Negativity and Nintendo

Another “new” character. Alfred started out as a throwaway character during my sophomore year of high school, where he was introduced as “Alfred the Emo.” This is his first introduction to IDS readers, although he did make a brief appearance on election day. He looks more like “Alfred the Hipster” now, but his basic purpose is to be highly negative and critical. Libby has taken up this role in most cases now, because my critical targets tend to be liberal in nature with such a politically inclined cartoon.

I still use Alfred from time to time for things that don’t work with Libby, and video games were one of them. In this instance, I’m poking fun at those “mature” gamers that insist that video games are about exclusion and violence. These are the type of people that won’t play a game unless it is highly violent (showing how “adult” it is) or highly competitive in an online environment. A steep learning curve is also a plus, because then they get to make fun of people new to the game or people that haven’t played it.

Even worse is their belittling attitude toward games that don’t fall into this “mature” category. These are the kind of people that won’t play games like Mario, Zelda, or Pokémon because they’re too “kiddie”. I’m sorry, but video games are, by their very nature, childish. Most activities where the sole point is recreation are childish. Dumping a bunch of blood into a video game doesn’t stop it from being a video game. Until recent years, video games have always been about inclusion. Everyone used to pump quarters into arcade machines, adults and children alike. It doesn’t make sense to belittle a game for being a game. Sometimes one wants to fight aliens as a bald space marine, and sometimes one wants to ride around on a dinosaur spitting turtle shells at walking mushrooms. When a game is rated “E For Everyone,” that means everyone should be able to enjoy it. Dismissing something outright in an attempt to look “mature” is the more childish behavior.

I’m a proud Wii owner because I’m a huge fan of Nintendo, and I can’t afford multiple consoles. It wasn’t willing to give up Zelda! Every once and a while I get someone that reacts like Alfred does, and I want to tell them to get off their high horse and remember that games are about fun, first and foremost.

What do you think of the cartoon? What games do you like? Let me know in the comments!


4 thoughts on “Negativity and Nintendo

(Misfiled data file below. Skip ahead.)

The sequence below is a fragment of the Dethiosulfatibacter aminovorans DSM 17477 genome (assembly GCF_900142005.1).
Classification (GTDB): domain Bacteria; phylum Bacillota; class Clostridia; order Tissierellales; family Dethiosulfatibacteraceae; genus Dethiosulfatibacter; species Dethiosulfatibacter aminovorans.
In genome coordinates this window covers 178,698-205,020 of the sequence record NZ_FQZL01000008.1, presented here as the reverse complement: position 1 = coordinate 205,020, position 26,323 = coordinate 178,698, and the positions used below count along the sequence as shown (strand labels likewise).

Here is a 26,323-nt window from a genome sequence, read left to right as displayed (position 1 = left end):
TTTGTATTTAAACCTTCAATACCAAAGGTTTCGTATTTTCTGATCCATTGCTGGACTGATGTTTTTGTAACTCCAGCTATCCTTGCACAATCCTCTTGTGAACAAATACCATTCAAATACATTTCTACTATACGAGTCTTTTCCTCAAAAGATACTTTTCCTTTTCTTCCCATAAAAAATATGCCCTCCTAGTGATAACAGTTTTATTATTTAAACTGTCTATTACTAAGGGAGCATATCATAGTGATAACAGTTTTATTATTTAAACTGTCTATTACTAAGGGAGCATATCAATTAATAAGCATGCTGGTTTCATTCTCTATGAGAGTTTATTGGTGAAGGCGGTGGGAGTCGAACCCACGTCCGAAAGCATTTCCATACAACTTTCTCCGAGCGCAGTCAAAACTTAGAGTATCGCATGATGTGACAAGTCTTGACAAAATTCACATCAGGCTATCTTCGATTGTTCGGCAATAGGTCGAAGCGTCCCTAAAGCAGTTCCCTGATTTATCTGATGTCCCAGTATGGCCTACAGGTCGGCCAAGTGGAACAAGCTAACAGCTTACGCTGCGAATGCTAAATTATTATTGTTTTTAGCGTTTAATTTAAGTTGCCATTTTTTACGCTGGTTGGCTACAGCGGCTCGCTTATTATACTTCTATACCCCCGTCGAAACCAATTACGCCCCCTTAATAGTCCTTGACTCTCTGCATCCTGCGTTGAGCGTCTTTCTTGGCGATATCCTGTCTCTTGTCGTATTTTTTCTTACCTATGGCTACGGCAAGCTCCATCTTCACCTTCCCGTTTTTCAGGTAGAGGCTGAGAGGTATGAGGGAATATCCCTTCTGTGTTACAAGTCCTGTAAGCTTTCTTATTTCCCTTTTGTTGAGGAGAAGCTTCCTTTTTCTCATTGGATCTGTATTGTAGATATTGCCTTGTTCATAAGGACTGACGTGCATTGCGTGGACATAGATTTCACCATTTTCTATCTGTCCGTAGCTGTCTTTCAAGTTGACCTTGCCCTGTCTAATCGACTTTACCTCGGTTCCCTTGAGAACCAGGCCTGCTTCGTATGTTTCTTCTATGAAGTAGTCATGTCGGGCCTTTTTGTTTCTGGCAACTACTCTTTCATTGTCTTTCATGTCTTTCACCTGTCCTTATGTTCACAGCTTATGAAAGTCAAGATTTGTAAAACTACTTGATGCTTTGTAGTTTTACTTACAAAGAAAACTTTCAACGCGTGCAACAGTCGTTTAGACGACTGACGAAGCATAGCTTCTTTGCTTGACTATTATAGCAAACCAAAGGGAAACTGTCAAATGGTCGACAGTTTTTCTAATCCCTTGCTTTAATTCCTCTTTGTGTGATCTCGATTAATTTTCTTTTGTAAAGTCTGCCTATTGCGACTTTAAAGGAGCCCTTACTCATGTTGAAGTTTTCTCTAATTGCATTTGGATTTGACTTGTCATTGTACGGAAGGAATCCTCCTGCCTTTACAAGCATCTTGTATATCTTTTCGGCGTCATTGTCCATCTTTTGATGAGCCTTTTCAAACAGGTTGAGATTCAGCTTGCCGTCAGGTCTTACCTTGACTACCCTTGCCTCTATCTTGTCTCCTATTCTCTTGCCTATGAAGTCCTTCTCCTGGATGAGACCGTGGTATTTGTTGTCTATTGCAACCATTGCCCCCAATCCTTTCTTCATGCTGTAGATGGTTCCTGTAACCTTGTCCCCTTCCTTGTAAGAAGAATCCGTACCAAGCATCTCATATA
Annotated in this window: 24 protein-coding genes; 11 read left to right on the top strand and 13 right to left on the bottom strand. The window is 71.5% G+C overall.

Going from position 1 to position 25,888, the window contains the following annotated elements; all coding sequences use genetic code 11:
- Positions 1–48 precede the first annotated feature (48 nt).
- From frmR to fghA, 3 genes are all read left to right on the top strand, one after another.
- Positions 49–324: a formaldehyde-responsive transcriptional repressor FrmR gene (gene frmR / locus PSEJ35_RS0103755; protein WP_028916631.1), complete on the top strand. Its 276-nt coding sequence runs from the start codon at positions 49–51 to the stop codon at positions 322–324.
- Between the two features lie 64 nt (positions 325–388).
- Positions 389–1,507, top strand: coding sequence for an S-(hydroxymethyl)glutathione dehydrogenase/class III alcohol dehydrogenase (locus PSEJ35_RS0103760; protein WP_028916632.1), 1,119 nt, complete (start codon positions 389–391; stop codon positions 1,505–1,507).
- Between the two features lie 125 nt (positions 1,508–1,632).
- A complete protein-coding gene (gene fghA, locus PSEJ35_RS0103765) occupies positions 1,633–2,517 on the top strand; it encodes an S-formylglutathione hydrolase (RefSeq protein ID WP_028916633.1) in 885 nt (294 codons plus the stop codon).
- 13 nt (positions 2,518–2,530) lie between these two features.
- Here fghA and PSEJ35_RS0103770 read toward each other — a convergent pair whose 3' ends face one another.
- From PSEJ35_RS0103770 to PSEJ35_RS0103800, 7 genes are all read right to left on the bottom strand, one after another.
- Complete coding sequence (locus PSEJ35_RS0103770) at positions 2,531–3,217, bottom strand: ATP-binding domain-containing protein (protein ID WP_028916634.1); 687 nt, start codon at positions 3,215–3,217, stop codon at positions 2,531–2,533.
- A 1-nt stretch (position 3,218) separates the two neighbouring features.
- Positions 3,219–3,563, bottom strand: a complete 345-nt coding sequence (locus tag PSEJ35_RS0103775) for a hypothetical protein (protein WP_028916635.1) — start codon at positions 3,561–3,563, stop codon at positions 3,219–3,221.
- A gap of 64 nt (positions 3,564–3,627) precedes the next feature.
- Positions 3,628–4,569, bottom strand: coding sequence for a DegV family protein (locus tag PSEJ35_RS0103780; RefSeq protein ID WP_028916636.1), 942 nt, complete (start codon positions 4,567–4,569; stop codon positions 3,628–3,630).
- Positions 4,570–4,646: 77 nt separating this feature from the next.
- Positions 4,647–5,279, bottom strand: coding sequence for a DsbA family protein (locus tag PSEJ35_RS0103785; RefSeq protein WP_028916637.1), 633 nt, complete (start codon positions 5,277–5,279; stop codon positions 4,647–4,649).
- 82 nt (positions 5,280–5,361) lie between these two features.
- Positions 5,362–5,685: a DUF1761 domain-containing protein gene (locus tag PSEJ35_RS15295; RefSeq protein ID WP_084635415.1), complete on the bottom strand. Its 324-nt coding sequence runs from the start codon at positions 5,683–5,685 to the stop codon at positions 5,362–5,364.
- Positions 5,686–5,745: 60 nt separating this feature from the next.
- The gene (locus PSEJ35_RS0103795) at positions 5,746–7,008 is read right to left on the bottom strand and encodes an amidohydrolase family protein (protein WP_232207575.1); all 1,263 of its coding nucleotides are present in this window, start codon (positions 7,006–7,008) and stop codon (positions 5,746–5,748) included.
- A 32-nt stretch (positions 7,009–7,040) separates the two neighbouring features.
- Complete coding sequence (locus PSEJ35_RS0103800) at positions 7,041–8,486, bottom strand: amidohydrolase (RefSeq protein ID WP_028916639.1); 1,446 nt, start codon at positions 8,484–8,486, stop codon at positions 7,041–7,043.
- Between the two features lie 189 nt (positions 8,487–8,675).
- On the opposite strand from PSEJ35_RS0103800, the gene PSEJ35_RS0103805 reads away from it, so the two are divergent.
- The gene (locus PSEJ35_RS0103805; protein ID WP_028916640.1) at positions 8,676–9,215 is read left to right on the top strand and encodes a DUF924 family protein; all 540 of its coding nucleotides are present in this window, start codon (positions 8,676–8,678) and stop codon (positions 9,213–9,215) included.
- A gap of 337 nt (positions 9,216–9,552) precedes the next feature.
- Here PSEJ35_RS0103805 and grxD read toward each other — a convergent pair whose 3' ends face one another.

1. Nintendo games are very fun, and the “mature” games you’re lambasting aren’t among my favorites, but I really think the problem with the Wii lies in the shaky and extremely gimmicky technology. Nothing has improved since the Gamecube generation, which was the weakest system of its generation as well.

    Listen, first-gen Pokemon (Blue/Red/Yellow) is probably my favorite game of all time, but Red Dead Redemption – a so-called “mature” game – is a very close second. Neither approach is superior to the other in principle, it’s strictly execution that will separate them, and in that regard, Wii has some catching up to do.

    • I’m not lambasting those games. They’re fine. I’m lambasting those people who take things way too seriously, that don’t consider someone a gamer unless they play those games.
      I hate shovelware as much as the next guy, but you can’t write off a console because of it. The Wii sold like crazy and lazy developers try to make a quick buck, but a game is only as good as its developer. There are many games that utilize the Wii’s controller well: Zack and Wiki, No More Heroes, the Metroid Prime Trilogy, Boom Blox, etc. And now, with Wii Motion Plus, more possibilities have opened up to developers with the talent to utilize them.
      It’s about different strokes for different folks. I value gameplay over sheer processing power, and there’s no one more consistent in the gameplay department than Nintendo. I opted out of games like Red Dead Redemption because I didn’t want to give up Mario and Zelda, and I don’t like being called less of a gamer for doing so. That’s my point.

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